mercoledì 26 agosto 2009
LRNZ for Roma Film Fest 2009!
Superamici caput mundi!
My illustration work is featured as the official image for the edition 2009 of “Festa del Cinema di Roma” film festival!
The claim of the 2009 edition is "il grande cinema attraversa Roma", wich sounds more or less like: "the great cinema goes thru Rome".
The work started more as a blend of graphic design and illustration, gradually shifting from the first revision you can see pictured down here in it’s step by step developing.
The first draft layout:
Polished linework and color flats:
Textured full colour illustration:
The idea was simple, the only things that stand out are the treatment of the film, I wanted the films to flow straight, planar, to celebrate the architecture of the auditorium pictured like a fallen spaceship in the background.
This image did not pass the final approvation so I had to start from scratch.
The main problem with this image was the total absence of life in it, was way too abstract: I was asked to bring in more life possible to exhalt the “festival” idea behind the whole thing. Keywords were: people, happening, engagement, entertainment.
Usually, from a graphic designer standpoint, I love minimal works, and I usually go very minimal when I have to do a graphic design job.
No decorative puke.
The sharper, the better.
On the opposite, as an illustrator, I like fresh and detailed linework, vivid color and complex compositions, with a subtle weird twist.
Basically I can say that while I like graphics to accomplish the communication of simple and strong concepts, I prefer drawing when I need to use advanced syntax to “expand” a concept rather than “contracting” it to a symbolic form.
The two approaches usually go along very well (lineart drawings + swiss typography = bliss), still for a very informal result.
Moreover, I like a pictorial approach too, like the polish movie poster illustrators do, but I usually use it for very serious and moody works. I have a limited expressive spectrum with it and it would not fit that keywords thing of the brief.
So I had to discard it. Linework will be.
First revision was not perfect but had a great feedback anyway so I tried to keep things together starting from those approved composition guidelines (an image that explodes in the white of the poster sheet) with a more cinetic push and more vivid details to concur in a rush of information. I wanted to build an image that at a first glance gives you the idea of a VERY busy situation were you can actually go in depth and find out what’s happening to the people involved. Graphically speaking I introduced the lineart layer missing from the first concept, with an explicit freehand look even on architectural and mechanic details.
My big problem was: try to draw without getting TOO MUCH cartoon look while keeping a super fresh result; focus on a strong composition that helps the whole piece to be easily recognizable among the other hundreds of posters you can find around in Italy.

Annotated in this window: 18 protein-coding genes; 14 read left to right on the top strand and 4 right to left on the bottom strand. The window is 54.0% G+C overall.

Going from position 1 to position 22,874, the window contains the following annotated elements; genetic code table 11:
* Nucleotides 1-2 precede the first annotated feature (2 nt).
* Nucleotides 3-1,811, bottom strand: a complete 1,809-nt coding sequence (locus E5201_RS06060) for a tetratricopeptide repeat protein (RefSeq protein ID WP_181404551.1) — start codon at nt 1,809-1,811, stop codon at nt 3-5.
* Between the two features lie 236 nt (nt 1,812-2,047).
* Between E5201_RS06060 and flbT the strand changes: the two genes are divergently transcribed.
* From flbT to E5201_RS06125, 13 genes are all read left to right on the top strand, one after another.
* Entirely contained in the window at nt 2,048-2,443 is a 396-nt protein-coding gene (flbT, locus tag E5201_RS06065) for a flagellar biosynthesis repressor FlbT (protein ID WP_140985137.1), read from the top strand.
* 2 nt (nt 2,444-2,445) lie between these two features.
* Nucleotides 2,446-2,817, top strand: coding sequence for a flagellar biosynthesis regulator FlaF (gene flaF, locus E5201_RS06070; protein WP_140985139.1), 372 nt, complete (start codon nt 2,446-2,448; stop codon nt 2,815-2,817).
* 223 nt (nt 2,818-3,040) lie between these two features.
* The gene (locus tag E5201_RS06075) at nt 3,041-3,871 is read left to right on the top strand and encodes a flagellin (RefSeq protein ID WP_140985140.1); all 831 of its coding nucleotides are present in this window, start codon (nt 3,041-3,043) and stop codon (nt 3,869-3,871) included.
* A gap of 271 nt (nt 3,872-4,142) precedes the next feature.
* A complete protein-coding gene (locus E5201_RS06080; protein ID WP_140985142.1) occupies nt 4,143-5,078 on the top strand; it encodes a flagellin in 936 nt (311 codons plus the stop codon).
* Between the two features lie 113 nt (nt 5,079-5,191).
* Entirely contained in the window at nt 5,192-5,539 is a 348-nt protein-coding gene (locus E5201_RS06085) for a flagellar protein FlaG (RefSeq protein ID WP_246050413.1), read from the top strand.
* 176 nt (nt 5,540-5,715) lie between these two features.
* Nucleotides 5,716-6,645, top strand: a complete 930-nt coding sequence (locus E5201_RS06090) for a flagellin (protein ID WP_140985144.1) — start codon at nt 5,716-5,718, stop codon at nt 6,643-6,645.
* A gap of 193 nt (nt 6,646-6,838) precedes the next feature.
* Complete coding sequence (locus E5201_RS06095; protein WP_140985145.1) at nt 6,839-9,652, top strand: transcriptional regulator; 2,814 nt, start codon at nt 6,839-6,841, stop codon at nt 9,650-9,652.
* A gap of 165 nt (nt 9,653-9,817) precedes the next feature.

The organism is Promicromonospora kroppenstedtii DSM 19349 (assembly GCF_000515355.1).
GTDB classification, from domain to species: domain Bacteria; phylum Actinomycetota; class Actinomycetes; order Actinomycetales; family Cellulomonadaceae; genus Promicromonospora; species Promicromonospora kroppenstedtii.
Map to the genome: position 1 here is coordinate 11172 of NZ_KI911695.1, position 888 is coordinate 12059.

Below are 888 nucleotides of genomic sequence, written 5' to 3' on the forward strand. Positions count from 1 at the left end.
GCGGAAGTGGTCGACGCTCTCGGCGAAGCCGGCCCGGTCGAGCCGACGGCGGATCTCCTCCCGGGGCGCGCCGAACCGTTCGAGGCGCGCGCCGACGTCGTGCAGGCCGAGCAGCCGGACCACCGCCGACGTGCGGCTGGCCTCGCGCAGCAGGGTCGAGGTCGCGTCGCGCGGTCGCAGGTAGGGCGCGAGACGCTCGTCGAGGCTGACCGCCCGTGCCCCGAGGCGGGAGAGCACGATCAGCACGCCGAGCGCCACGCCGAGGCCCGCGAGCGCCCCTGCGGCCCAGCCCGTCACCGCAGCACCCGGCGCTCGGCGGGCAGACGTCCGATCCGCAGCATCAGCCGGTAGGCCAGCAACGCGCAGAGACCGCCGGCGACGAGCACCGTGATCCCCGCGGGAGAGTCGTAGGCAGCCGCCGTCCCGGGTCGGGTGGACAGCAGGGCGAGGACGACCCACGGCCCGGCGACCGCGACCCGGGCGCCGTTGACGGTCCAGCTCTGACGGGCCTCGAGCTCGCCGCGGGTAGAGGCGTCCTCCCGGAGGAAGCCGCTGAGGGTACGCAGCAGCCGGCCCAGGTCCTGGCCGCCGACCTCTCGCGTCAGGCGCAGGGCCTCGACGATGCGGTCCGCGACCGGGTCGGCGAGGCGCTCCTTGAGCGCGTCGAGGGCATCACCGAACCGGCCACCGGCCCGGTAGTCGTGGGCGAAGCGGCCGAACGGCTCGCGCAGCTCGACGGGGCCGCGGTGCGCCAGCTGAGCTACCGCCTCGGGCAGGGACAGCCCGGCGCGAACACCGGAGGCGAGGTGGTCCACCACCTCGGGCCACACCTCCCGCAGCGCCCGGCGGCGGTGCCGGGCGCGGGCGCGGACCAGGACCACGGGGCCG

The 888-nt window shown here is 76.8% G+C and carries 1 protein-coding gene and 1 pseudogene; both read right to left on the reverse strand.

Here is the first draft line sketch:
And here is the first refined skecth.
All the work is digital (drawn with a Cintiq21UW) and multilayered so the guys at Xister could split and freely rearrange content at will for different image formats usage, like using it in landscape mode rather than portrait. Linework is the result of my first test drive with new Photoshop CS4 brush engine*:
Coloring and texturing was made using Photoshop CS4 too.
Here are some details.
And here is the final 70cm x 100cm piece!
Hope you’ll like it!
See you at Roma Film Fest!
*: A small tech note
While I’m still impressed with the laziness of the guys at Adobe in fixing that tragic wacom tracking resolution glitch (10 releases of the most important raster graphic application suffered it. TEN BLOODY VERSIONS of a €800 painting software weren’t enough to fix it.), I must say that, AT LAST, you can use Photoshop for freehand raster inking without getting that “not so very cool mid 90’s smoothed pixel effect” on every single line you draw.
Well it’s still slower and less responsive than Metacreation/Corel Painter IX (which I still run under rosetta!) but you can live with it, especially when it comes to selection tools that in Painter are the worst ever made (you can’t expand/contract a freeform/channel/magicwand selection, so expect weird aliasing artifacts on ALL your bucket fills.) while in Photoshop, it must be said, they are top notch (well at least for today industry standards, but much more can be done, one day I will post my suggestions to Adobe forums).
New memory management was a big plus too. A 300DPI 70cm x 100cm image with hundreds of layers like this saves in 20 seconds for a 1.4 gb psd file. That’s quick (especially when compared to CS2, roughly three minutes per save, on the same machine – well still under rosetta.)!